After 30 years as an industrialist in Brazil and thinking about returning permanently to Portugal my father decided to change his activity and buy a Farm. It was the ’60s and I must have been five or six. I remember the first few visits. Despite being 500m from a national road, the shortest way to get here forced the car to cross a river, we had to literally cross it, go down and back up. Of course, when it rained, we had to “go around”. Sometimes, to shorten the time, poorly calculated crossings resulted in jams that forced a tractor to come to remove the car from the riverbed.

However, there was a river, there was transparent water running through it, where the clothes were washed and where you could see fish…

Like any self-respecting Farm story, it also rained indoors here, and rats were everywhere. In those years, farms were a place where owners went on holidays. And this was no exception. There were some huge wineries, a farm manor and “shabby” land.

With my father things changed, the house was renovated, the wineries became warehouses and the old vines and unused land became Rocha pear orchards.

The farm, 1976.


The pear became the queen of this Farm.
It was the 1970s, a time when the idea was spreading, which became a global project, that agriculture should be “industrialised”.

At that time, the bridge was built so cars could pass, which was an excellent idea. It would have been nice if they hadn’t forgotten the importance of the water underneath.

Quinta do Arneiro became a model Farm. There weren’t many with 30 ha of exquisitely manicured Rocha pear orchards. The beginnings of everything are always times of experience. Monocultures require much greater attention and focus on productivity. Nothing can fail because there is no escape. The 1980s and 1990s were years of excellent profitability.

And lo and behold, we are at the turn of a century, and we often don’t realise it, but we all walk around like a fish that bites its own tail.
I am sure today that if my father had known what was going to happen to the river, to nature’s health, the consequences of this intensive agriculture, the waste it would generate, he would have been the one to start this project, not that the Quinta was directly to blame for its pollution. I trust he’s happy to see what’s going on here.

Pêra rocha.


Beginning of a new cycle.

In the meantime, since 1987, the Farm had also ceased to be for me a place where I spent my holidays and had become the family home. All my children were born and raised here.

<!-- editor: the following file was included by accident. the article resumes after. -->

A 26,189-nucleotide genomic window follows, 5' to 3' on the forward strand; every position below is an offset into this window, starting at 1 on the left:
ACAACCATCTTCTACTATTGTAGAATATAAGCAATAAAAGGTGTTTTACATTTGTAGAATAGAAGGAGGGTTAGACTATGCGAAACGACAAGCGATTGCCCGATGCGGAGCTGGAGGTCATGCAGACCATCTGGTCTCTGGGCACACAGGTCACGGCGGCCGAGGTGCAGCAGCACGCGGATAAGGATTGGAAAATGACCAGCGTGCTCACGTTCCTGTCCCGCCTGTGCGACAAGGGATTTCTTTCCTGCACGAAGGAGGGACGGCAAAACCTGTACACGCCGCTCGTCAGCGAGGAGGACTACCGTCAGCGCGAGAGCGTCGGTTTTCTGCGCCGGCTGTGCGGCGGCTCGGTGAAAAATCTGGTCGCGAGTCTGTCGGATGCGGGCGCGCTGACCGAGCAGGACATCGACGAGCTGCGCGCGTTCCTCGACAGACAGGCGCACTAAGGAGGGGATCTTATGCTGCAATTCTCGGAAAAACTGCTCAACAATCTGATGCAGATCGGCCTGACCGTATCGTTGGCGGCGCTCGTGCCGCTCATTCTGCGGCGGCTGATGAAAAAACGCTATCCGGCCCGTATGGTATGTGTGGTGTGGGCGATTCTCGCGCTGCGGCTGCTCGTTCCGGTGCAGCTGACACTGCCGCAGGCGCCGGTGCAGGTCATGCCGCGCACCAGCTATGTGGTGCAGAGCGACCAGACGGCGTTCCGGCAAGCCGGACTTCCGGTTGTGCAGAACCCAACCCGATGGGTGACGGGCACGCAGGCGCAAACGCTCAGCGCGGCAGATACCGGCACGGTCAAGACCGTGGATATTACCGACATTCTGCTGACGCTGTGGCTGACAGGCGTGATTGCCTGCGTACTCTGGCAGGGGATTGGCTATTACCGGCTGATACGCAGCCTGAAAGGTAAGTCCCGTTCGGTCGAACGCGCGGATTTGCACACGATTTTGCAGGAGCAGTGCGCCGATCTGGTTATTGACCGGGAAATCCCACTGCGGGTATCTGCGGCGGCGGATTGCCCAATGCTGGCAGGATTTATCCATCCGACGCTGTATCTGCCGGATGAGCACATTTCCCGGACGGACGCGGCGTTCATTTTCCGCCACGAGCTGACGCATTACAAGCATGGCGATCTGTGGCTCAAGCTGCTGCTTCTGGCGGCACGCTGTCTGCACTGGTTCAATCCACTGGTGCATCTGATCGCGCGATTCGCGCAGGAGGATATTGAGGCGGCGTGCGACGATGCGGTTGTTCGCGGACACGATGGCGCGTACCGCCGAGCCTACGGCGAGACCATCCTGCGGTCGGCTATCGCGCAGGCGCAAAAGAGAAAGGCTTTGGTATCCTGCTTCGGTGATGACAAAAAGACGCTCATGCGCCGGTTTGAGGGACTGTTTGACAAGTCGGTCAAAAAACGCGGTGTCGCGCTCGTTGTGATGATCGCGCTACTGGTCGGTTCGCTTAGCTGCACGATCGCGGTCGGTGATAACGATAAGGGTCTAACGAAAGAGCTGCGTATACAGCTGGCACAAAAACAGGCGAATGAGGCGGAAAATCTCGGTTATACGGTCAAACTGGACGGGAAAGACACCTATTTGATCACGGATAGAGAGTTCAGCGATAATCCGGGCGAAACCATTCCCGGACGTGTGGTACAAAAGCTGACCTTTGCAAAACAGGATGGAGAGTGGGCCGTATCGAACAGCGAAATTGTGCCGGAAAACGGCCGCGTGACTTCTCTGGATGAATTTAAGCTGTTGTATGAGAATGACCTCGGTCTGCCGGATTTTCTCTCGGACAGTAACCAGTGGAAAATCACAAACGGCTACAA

In 2007, after one of those twists and turns that life takes, I left a bookshop that I had owned for 14 years to dedicate myself 100% to agriculture. The first two years were like being in paradise, I’m not exaggerating. I had the privilege of being able to spend days working in the fields and I can assure you, but I can really assure you that working in the fields has brought me peace, joy and unspeakable energy. I remember those moments with longing, and I’m not one to miss things.

But those who know me know that it is impossible for me to stop dreaming, projecting and idealising. Fortunately, I’ve been able to make my dreams come true. For a long time, I thought that if I were to manage the farm, “things” would have to change.

First, it was essential to gradually convert the Farm, transforming it into a Farm in organic production.

Respect for nature when we depend exclusively on its generosity is an obvious fact. It’s impossible to have someone as a partner for long if you don’t treat them with respect. And what partnership can be more intense than that of the farmer with nature?

Secondly, it was agreed that we had to get our products to consumers without intermediaries. In this activity the farmer is always the weakest link. The distance between those who consume and those who produce is increasing. Where did this lettuce come from, how was it produced, how did it get to me? These are questions no one asks.

Our goal: that our customers know where the lettuce comes from and if possible, how long it took to grow, and when are apples, cabbages or tomatoes in season.

Some say life begins at the end of our comfort zone. If so, I’m sure mine started the day I started this project.

It is very motivating to see today, a few years later, that many of our first customers are still with us and that more are arriving every day. And how they have helped us!! It is also very comforting to realise that we are building a project with good foundations. We prefer to choose a path that is not so easy but is guaranteed to be more lasting.

We cannot and do not want to let this story end without thanking everyone who is part of it, our customers, our employees, our suppliers. It is because it has so many characters that this is such a rich story from which there is no end in sight.

Let’s go back to the river I told you about at the beginning. You only have to cross over the bridge to understand everything. What our evolution forgot, what we never remembered, was to stop and think. The consequences of disregard for nature are absurdly visible.

And this will be an even happier story when we can break the news that that river is once again a river of crystal-clear water. And if that is everyone’s dream, nothing will stop us from achieving it.


Our garden.